toried stream forget, Nor winds that blow round lonely Cedarcroft; Let the home voices greet him in the far, Strange land that holds him; let the messages Of love pursue him o'er the chartless seas And unmapped vastness of his unknown star! Love's language, heard beyond the loud discourse Of perishable fame, in every sphere Itself interprets; and its utterance here Somewhere in God's unfolding universe- Shall reach our traveller, softening the surprise Of his rapt gaze on unfamiliar skies! 1879. Our Autocrat. Read at the breakfast given in honor of Dr. Holmes by the publishers of the Atlantic Monthly, December 3, 1879. His laurels fresh from song and lay, Romance, art, science, rich in all, And young of heart, how dare we say We keep his seventieth festival? No sense is here of loss or lack; Before his sweetness and his light The dial holds its shadow back, The charmed hours delay their flight. His still the keen analysis Of men and moods, electric wit, Free play of mirt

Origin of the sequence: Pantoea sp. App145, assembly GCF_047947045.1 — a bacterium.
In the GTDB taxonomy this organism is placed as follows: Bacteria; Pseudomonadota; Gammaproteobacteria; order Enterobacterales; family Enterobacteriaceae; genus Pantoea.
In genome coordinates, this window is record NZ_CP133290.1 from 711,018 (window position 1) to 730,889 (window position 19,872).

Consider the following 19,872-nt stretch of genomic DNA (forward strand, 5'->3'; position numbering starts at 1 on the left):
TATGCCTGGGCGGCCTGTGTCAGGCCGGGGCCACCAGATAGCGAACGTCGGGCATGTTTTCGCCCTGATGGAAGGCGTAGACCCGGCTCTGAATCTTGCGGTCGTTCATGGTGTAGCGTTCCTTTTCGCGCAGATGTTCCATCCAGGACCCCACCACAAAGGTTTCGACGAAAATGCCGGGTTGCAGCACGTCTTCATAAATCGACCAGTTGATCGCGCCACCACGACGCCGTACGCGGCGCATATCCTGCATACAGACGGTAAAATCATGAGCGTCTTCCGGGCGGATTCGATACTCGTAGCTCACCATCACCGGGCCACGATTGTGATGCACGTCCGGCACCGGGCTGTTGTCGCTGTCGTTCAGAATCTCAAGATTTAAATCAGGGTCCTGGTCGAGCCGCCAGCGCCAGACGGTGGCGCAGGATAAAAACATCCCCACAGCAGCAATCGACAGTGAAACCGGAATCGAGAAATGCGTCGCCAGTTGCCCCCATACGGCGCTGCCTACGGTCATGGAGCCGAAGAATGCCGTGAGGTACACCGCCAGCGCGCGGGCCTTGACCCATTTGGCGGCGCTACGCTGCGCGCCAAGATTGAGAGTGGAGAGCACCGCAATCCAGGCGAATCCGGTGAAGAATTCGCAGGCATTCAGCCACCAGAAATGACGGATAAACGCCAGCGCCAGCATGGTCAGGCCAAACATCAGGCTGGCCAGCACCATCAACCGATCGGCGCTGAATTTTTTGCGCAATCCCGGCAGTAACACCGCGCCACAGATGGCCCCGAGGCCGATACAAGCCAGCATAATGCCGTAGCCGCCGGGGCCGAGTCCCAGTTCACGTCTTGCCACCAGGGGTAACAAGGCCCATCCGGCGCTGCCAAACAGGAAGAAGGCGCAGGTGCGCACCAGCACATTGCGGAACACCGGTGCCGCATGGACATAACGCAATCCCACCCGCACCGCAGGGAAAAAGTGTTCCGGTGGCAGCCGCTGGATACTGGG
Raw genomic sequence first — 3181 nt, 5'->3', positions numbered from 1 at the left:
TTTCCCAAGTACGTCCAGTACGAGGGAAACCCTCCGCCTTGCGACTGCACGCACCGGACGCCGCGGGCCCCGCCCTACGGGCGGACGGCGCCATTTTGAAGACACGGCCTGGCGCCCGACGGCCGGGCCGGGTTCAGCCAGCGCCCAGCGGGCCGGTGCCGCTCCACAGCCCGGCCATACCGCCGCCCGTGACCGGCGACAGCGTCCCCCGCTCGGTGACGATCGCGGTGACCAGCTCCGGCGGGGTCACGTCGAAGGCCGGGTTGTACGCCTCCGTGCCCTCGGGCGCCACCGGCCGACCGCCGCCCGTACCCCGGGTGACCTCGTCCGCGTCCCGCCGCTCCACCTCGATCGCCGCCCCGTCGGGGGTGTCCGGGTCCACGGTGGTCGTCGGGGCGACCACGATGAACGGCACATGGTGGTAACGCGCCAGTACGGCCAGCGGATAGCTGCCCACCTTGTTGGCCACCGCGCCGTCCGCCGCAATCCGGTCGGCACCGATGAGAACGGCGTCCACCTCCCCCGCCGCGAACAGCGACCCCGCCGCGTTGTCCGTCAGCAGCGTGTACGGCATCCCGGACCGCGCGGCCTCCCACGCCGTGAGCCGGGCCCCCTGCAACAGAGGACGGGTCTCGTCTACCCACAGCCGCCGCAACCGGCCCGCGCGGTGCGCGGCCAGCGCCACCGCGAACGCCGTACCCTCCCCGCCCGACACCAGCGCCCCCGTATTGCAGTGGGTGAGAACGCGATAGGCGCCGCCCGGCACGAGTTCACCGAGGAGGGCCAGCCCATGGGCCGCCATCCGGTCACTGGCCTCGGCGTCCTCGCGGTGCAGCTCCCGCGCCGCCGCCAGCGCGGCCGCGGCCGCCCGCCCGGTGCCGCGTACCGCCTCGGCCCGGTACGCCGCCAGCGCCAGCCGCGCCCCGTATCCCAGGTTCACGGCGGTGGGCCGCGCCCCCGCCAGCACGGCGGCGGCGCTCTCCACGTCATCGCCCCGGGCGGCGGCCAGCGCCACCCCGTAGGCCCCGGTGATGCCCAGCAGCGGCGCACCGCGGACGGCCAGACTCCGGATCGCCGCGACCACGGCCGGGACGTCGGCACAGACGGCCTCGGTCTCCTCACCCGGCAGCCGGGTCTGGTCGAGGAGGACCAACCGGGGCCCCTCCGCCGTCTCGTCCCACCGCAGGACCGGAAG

December 3rd, 1879 AD (search for this): chapter 1
lds him; let the messages Of love pursue him o'er the chartless seas And unmapped vastness of his unknown star! Love's language, heard beyond the loud discourse Of perishable fame, in every sphere Itself interprets; and its utterance here Somewhere in God's unfolding universe- Shall reach our traveller, softening the surprise Of his rapt gaze on unfamiliar skies! 1879. Our Autocrat. Read at the breakfast given in honor of Dr. Holmes by the publishers of the Atlantic Monthly, December 3, 1879. His laurels fresh from song and lay, Romance, art, science, rich in all, And young of heart, how dare we say We keep his seventieth festival? No sense is here of loss or lack; Before his sweetness and his light The dial holds its shadow back, The charmed hours delay their flight. His still the keen analysis Of men and moods, electric wit, Free play of mirth, and tenderness To heal the slightest wound from it. And his the pathos touching all Life's sins and sorrows and regrets, Its